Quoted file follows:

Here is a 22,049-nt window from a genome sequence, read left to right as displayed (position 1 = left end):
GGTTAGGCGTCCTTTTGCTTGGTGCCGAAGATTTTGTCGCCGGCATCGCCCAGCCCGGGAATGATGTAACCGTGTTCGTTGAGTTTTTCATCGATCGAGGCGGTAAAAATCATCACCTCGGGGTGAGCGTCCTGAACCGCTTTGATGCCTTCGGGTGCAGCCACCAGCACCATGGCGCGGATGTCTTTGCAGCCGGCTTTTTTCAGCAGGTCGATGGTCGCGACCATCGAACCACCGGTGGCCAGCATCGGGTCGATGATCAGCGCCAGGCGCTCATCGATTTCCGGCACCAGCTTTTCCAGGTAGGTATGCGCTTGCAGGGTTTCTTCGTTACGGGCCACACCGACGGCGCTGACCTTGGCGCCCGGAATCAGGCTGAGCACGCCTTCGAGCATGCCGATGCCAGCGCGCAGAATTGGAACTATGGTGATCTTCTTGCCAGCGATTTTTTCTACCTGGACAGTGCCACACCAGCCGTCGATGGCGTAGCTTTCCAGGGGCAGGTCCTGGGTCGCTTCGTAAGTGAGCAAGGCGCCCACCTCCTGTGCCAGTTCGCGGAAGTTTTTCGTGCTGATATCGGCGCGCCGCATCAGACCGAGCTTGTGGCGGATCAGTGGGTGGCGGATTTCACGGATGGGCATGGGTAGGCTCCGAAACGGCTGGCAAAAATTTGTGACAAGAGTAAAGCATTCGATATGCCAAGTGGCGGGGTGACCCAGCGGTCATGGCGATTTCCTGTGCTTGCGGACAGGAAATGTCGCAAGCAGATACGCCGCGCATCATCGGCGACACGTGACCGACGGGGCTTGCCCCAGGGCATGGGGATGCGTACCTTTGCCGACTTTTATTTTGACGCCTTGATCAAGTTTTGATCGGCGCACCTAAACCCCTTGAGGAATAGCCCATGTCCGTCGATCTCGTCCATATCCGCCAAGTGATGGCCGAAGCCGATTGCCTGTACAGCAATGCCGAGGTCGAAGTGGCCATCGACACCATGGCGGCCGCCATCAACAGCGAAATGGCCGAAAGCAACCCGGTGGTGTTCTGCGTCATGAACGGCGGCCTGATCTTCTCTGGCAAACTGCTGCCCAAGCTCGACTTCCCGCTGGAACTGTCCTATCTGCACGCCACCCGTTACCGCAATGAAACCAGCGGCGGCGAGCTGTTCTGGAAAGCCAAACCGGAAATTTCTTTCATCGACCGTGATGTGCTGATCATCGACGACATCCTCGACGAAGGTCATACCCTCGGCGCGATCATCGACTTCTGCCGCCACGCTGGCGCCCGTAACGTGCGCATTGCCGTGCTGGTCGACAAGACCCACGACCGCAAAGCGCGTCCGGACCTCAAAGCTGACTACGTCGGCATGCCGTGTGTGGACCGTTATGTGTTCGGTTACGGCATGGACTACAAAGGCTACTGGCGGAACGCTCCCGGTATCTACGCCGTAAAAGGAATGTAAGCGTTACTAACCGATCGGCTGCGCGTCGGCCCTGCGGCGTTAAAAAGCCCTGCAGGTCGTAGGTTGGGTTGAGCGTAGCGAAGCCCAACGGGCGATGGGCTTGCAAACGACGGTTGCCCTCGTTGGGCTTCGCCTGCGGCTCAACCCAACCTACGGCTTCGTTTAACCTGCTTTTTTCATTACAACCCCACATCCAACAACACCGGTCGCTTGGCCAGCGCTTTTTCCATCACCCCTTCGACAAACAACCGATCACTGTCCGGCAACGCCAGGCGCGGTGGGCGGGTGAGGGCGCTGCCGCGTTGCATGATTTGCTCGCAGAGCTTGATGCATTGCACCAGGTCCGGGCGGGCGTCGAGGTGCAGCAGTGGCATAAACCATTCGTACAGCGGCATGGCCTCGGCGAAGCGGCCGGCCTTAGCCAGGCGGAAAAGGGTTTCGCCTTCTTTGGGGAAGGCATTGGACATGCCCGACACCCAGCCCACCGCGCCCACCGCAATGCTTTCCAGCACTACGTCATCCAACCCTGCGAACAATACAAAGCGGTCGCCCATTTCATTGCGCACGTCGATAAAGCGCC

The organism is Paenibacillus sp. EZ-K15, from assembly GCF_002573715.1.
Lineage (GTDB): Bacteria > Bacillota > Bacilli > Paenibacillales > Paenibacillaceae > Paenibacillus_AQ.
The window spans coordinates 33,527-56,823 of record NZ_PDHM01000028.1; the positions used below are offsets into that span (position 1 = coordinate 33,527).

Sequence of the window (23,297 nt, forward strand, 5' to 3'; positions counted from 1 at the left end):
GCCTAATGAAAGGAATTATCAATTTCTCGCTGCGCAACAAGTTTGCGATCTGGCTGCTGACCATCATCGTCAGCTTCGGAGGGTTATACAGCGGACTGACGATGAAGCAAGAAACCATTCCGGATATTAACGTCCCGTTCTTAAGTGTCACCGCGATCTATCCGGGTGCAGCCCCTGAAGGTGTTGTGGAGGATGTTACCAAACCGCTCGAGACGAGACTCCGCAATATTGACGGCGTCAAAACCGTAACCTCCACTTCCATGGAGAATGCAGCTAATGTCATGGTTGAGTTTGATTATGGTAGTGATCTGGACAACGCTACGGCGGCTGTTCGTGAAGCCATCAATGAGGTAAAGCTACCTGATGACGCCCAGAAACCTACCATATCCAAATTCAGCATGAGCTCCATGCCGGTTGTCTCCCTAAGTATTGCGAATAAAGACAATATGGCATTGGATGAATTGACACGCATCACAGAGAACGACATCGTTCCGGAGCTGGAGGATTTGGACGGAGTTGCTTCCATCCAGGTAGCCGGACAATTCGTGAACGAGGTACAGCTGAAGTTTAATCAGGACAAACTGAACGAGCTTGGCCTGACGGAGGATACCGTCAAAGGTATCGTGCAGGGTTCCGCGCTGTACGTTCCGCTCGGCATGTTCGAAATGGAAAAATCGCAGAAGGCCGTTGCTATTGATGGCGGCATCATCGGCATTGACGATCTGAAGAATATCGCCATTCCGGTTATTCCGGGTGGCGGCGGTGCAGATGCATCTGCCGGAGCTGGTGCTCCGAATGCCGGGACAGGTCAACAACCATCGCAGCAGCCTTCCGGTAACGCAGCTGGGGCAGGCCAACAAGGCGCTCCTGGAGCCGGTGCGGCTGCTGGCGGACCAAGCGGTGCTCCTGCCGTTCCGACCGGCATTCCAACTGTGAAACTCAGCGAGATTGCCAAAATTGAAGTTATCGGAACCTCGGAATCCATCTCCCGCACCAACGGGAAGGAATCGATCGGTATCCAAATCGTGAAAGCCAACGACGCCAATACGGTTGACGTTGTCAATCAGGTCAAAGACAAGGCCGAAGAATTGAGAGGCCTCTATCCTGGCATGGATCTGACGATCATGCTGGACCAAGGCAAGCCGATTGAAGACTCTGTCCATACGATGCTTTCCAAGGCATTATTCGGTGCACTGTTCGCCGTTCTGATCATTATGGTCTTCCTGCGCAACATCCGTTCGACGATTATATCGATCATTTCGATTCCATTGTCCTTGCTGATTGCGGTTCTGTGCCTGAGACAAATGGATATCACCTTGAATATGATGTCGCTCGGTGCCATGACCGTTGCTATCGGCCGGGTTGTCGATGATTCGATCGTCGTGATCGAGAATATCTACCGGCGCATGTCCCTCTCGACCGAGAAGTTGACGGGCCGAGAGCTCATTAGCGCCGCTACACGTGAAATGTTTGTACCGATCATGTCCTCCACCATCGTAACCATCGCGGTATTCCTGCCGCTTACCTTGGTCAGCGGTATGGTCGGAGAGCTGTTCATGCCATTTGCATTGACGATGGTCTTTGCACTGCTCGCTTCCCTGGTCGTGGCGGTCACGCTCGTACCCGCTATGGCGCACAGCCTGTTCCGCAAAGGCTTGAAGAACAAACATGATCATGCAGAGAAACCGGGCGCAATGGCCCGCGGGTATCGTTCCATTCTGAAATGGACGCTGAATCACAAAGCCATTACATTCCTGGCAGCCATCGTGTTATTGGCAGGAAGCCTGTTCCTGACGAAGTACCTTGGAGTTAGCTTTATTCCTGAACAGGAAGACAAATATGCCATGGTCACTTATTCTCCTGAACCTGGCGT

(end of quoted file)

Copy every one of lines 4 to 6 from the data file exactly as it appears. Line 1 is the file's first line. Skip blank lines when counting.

Lineage (GTDB): Bacteria > Bacillota > Bacilli > Paenibacillales > Paenibacillaceae > Paenibacillus_AQ.
The window spans coordinates 33,527-56,823 of record NZ_PDHM01000028.1; the positions used below are offsets into that span (position 1 = coordinate 33,527).

Sequence of the window (23,297 nt, forward strand, 5' to 3'; positions counted from 1 at the left end):